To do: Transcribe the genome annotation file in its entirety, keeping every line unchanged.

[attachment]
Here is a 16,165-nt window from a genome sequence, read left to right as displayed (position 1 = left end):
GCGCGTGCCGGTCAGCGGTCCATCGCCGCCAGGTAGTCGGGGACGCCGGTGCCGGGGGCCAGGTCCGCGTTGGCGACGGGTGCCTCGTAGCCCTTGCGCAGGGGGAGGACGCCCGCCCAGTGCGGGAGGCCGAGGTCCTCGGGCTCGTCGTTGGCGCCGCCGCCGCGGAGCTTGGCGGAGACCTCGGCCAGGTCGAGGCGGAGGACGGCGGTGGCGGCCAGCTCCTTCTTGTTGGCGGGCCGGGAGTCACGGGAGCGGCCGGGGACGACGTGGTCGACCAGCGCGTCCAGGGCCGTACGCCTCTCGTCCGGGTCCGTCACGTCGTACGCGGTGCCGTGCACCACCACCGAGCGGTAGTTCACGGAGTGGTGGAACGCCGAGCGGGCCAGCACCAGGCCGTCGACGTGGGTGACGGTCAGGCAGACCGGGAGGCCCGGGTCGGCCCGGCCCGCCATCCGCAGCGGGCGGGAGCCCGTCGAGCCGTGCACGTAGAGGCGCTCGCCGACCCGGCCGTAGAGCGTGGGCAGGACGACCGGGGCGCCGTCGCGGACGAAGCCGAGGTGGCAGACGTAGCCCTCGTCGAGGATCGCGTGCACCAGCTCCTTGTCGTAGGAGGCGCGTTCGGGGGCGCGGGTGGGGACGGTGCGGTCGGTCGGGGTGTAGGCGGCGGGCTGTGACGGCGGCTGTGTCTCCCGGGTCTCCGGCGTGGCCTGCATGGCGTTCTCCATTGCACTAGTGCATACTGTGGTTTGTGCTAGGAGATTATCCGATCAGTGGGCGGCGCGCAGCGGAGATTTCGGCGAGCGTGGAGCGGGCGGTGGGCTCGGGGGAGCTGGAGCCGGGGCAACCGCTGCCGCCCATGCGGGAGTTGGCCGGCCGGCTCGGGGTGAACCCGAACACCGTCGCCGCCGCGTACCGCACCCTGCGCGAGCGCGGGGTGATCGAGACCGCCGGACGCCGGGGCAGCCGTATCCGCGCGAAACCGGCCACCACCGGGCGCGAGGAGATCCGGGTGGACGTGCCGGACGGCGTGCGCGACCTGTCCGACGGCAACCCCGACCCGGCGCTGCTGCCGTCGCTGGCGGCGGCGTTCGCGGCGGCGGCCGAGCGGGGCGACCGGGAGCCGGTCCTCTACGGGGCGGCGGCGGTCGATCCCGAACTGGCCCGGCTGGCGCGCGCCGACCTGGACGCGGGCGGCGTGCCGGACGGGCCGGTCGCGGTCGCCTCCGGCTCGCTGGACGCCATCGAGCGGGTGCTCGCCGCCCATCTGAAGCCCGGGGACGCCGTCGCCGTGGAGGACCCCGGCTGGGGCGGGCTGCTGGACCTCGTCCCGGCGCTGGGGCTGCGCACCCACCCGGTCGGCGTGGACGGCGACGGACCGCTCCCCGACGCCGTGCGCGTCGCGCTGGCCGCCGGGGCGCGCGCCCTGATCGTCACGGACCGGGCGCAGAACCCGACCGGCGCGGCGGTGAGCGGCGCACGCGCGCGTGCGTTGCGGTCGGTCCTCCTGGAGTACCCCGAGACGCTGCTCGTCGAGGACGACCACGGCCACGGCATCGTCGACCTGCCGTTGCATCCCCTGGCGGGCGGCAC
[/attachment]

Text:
Here is a 16,165-nt window from a genome sequence, read left to right as displayed (position 1 = left end):
GCGCGTGCCGGTCAGCGGTCCATCGCCGCCAGGTAGTCGGGGACGCCGGTGCCGGGGGCCAGGTCCGCGTTGGCGACGGGTGCCTCGTAGCCCTTGCGCAGGGGGAGGACGCCCGCCCAGTGCGGGAGGCCGAGGTCCTCGGGCTCGTCGTTGGCGCCGCCGCCGCGGAGCTTGGCGGAGACCTCGGCCAGGTCGAGGCGGAGGACGGCGGTGGCGGCCAGCTCCTTCTTGTTGGCGGGCCGGGAGTCACGGGAGCGGCCGGGGACGACGTGGTCGACCAGCGCGTCCAGGGCCGTACGCCTCTCGTCCGGGTCCGTCACGTCGTACGCGGTGCCGTGCACCACCACCGAGCGGTAGTTCACGGAGTGGTGGAACGCCGAGCGGGCCAGCACCAGGCCGTCGACGTGGGTGACGGTCAGGCAGACCGGGAGGCCCGGGTCGGCCCGGCCCGCCATCCGCAGCGGGCGGGAGCCCGTCGAGCCGTGCACGTAGAGGCGCTCGCCGACCCGGCCGTAGAGCGTGGGCAGGACGACCGGGGCGCCGTCGCGGACGAAGCCGAGGTGGCAGACGTAGCCCTCGTCGAGGATCGCGTGCACCAGCTCCTTGTCGTAGGAGGCGCGTTCGGGGGCGCGGGTGGGGACGGTGCGGTCGGTCGGGGTGTAGGCGGCGGGCTGTGACGGCGGCTGTGTCTCCCGGGTCTCCGGCGTGGCCTGCATGGCGTTCTCCATTGCACTAGTGCATACTGTGGTTTGTGCTAGGAGATTATCCGATCAGTGGGCGGCGCGCAGCGGAGATTTCGGCGAGCGTGGAGCGGGCGGTGGGCTCGGGGGAGCTGGAGCCGGGGCAACCGCTGCCGCCCATGCGGGAGTTGGCCGGCCGGCTCGGGGTGAACCCGAACACCGTCGCCGCCGCGTACCGCACCCTGCGCGAGCGCGGGGTGATCGAGACCGCCGGACGCCGGGGCAGCCGTATCCGCGCGAAACCGGCCACCACCGGGCGCGAGGAGATCCGGGTGGACGTGCCGGACGGCGTGCGCGACCTGTCCGACGGCAACCCCGACCCGGCGCTGCTGCCGTCGCTGGCGGCGGCGTTCGCGGCGGCGGCCGAGCGGGGCGACCGGGAGCCGGTCCTCTACGGGGCGGCGGCGGTCGATCCCGAACTGGCCCGGCTGGCGCGCGCCGACCTGGACGCGGGCGGCGTGCCGGACGGGCCGGTCGCGGTCGCCTCCGGCTCGCTGGACGCCATCGAGCGGGTGCTCGCCGCCCATCTGAAGCCCGGGGACGCCGTCGCCGTGGAGGACCCCGGCTGGGGCGGGCTGCTGGACCTCGTCCCGGCGCTGGGGCTGCGCACCCACCCGGTCGGCGTGGACGGCGACGGACCGCTCCCCGACGCCGTGCGCGTCGCGCTGGCCGCCGGGGCGCGCGCCCTGATCGTCACGGACCGGGCGCAGAACCCGACCGGCGCGGCGGTGAGCGGCGCACGCGCGCGTGCGTTGCGGTCGGTCCTCCTGGAGTACCCCGAGACGCTGCTCGTCGAGGACGACCACGGCCACGGCATCGTCGACCTGCCGTTGCATCCCCTGGCGGGCGGCAC